Whether for community needs assessment or for individual case finding, diagnostic assessment is resource intensive, especially if the numbers to be assessed are large.10,4244 In such instances, screening can identify individuals at risk for psychiatric problems.10,42 Screening tools should be brief and uncomplicated, appropriate in content reflecting the context and disaster phase, acceptable to those being screened, and easily administered and scored.45,46 Symptom measures used to screen for PTSD42,45 and depression are listed in Table 1.4758 Potential screening locations include workplaces, primary care settings, schools, and other venues where large numbers of affected individuals are accessible. Systematic screening of population groups can facilitate efforts to direct large numbers of symptomatic individuals into care, as illustrated by a screening program implemented after the 2005 London bombings that generated more referrals to a treatment center than did existing clinical channels. Of 596 individuals participating in the screening program, 62% screened positive for a bombing-related mental disorder. Based on a subsequent full clinical assessment, 43% of the 596 participants in the screening were referred for treatment and 32% had a psychiatric disorder, most often PTSD.24

Table Graphic Jump LocationTable 1.  Examples of Screening Tools for PTSD, Major Depression, and Trauma Exposure1

The literature clearly emphasizes that symptom-screening instruments do not provide psychiatric diagnosis, either for assessment of individuals or for estimating the population prevalence of disorders; a positive screen result needs to be followed by full clinical assessment.10,20,4244 Screening instruments emphasize sensitivity rather than specificity to cast a wide net for affected individuals, but clinical evaluation is necessary to make psychiatric diagnoses based on specific combinations of qualifying symptoms, sufficient symptom duration, and detrimental effects on functioning.20

Community Assessment

Knowledge of the community’s mental health, vulnerabilities, and resources and capacities before a disaster is important to inform the postdisaster response.5961 Critical to valid estimation of community mental health needs after a disaster are careful selection of respondents and use of appropriate measures. Measuring PTSD in unexposed populations is fraught with potential for overestimation. Various strategies for collecting relevant data after a disaster include case reporting, conducting surveys (eg, random-digit-dial telephone surveys), holding focus groups, and consulting private and public databases (eg, to identify surges in clinic enrollments or alcoholic beverage sales). However, self-report symptom surveys can provide only rough estimates of the mental health of a community, because they are designed to identify individuals at risk for mental disorders and to maximize sensitivity over specificity. Consequently, self-report screening instruments do not provide valid prevalence estimates of psychiatric disorders from the symptoms they measure.10,20,4244 Moreover, because most disaster survivors with psychiatric disorders do not utilize mental health treatment services, this must also be factored into planning for treatment resource allocation based on prevalence estimates of psychiatric disorders in affected populations.61,62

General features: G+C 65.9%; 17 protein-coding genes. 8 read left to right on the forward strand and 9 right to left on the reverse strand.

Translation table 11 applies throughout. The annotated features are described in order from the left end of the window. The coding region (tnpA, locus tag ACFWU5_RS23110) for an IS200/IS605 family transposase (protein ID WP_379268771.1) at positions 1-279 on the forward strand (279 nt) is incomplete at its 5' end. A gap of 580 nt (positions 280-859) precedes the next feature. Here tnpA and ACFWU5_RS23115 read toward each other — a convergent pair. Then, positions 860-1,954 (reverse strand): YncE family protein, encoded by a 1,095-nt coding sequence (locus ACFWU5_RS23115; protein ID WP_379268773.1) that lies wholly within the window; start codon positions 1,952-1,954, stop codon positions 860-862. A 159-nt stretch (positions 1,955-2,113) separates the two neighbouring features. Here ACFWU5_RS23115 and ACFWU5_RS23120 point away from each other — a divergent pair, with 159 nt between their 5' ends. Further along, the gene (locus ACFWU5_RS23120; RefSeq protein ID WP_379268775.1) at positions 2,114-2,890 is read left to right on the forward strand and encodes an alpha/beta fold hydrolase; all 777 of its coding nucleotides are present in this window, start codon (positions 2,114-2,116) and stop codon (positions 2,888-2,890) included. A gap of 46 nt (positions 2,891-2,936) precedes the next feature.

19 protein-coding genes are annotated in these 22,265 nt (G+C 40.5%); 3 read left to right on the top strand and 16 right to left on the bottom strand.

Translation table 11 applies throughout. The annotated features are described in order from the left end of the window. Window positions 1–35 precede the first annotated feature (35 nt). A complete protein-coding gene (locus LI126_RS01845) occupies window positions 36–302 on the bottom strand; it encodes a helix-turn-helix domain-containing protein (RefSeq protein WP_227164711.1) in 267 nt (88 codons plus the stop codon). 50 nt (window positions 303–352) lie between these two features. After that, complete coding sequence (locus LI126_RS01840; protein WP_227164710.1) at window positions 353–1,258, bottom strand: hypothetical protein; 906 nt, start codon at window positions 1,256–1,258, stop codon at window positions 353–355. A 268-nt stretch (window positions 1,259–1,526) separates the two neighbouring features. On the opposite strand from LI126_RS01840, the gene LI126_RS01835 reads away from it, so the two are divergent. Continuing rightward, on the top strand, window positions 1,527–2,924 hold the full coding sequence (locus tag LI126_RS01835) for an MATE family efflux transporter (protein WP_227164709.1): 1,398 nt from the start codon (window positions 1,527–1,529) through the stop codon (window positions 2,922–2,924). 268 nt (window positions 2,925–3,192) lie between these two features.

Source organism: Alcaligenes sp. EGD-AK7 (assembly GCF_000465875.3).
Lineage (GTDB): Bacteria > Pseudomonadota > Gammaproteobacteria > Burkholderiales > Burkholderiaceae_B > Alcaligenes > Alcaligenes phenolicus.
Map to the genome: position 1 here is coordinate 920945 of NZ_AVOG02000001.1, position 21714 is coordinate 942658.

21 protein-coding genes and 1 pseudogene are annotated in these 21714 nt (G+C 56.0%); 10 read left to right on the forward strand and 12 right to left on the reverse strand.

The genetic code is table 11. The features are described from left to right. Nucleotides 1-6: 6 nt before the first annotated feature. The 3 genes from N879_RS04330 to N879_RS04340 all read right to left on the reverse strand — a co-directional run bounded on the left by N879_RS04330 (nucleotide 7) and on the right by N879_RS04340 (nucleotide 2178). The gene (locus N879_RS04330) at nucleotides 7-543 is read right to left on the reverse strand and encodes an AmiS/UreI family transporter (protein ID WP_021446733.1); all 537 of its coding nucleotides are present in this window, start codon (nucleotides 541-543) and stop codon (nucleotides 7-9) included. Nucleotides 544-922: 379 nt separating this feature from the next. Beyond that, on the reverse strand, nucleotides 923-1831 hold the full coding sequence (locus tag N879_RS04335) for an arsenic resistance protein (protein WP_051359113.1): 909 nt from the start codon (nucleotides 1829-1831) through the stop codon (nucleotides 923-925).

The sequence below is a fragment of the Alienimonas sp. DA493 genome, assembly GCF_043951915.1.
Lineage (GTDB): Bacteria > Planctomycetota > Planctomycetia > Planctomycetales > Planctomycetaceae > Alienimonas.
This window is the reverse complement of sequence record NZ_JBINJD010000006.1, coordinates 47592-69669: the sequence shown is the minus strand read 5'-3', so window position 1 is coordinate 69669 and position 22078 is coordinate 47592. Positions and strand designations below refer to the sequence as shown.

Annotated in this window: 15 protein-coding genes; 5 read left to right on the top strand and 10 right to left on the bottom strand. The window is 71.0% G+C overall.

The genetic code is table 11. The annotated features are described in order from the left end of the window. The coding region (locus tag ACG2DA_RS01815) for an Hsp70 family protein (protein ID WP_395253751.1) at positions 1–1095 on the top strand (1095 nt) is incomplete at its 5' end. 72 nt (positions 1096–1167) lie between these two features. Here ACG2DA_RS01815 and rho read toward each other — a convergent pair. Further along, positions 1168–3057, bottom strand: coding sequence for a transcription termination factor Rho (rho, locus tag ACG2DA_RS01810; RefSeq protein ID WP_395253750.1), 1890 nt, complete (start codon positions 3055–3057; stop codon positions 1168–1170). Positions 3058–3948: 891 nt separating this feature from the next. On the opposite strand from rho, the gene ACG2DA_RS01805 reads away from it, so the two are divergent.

Individual Assessment

Individual assessments in the first few days and weeks after a disaster can identify psychosocial issues, symptoms, level of functioning, attitudes and beliefs, and current status of preexisting psychiatric disorders. The case-identification procedures in the Figure provide guidance for directing individual postdisaster mental health assessments, based on initial inquiry about qualifying trauma exposures (vs other disaster-related stressors). For example, only people with exposure to disaster trauma through either direct endangerment, directly witnessing others being injured or killed, or having a close associate who had been exposed as defined in the DSM-5 criteria for PTSD would warrant assessment for PTSD, and major depression and anxiety are also of potential concern for them. Those who sustained major losses in the disaster warrant assessment for bereavement or major depression.

Clinical evaluation is achieved through a personal interview by a clinician to determine the most appropriate intervention based on diagnostic and psychosocial assessment. Especially in the early postdisaster phases, this evaluation may be conducted in nontraditional locations such as in shelters or evacuation centers; after referral to treatment, it will likely occur in a more traditional setting such as in the clinician’s office. The chaos associated with acute disaster situations and time pressures may limit the content of the history but should not sacrifice identification of constellations of symptoms and related criteria that constitute psychiatric illness and that represent the focus for treatment, as well as other relevant information. At a minimum, abbreviated diagnostic evaluation should cover details of the individual’s disaster experience, full diagnostic assessment for PTSD and other disorders, a mental status examination, and history of preexisting disorders and other trauma exposures and stressors. Psychiatric assessments providing these essential elements were successfully conducted with 421 sheltered Hurricane Katrina evacuees in the first 2 weeks after the disaster63 and with 848 people in a community-based psychiatrist response program at a family assistance center during the first 2 months after the September 11 attacks.64Potential sources of mental status changes that may need to be considered in disaster settings are head injury, toxic exposures, medical illness, delirium, dehydration, drug withdrawal or intoxication, and interruption of previously established medication regimens.26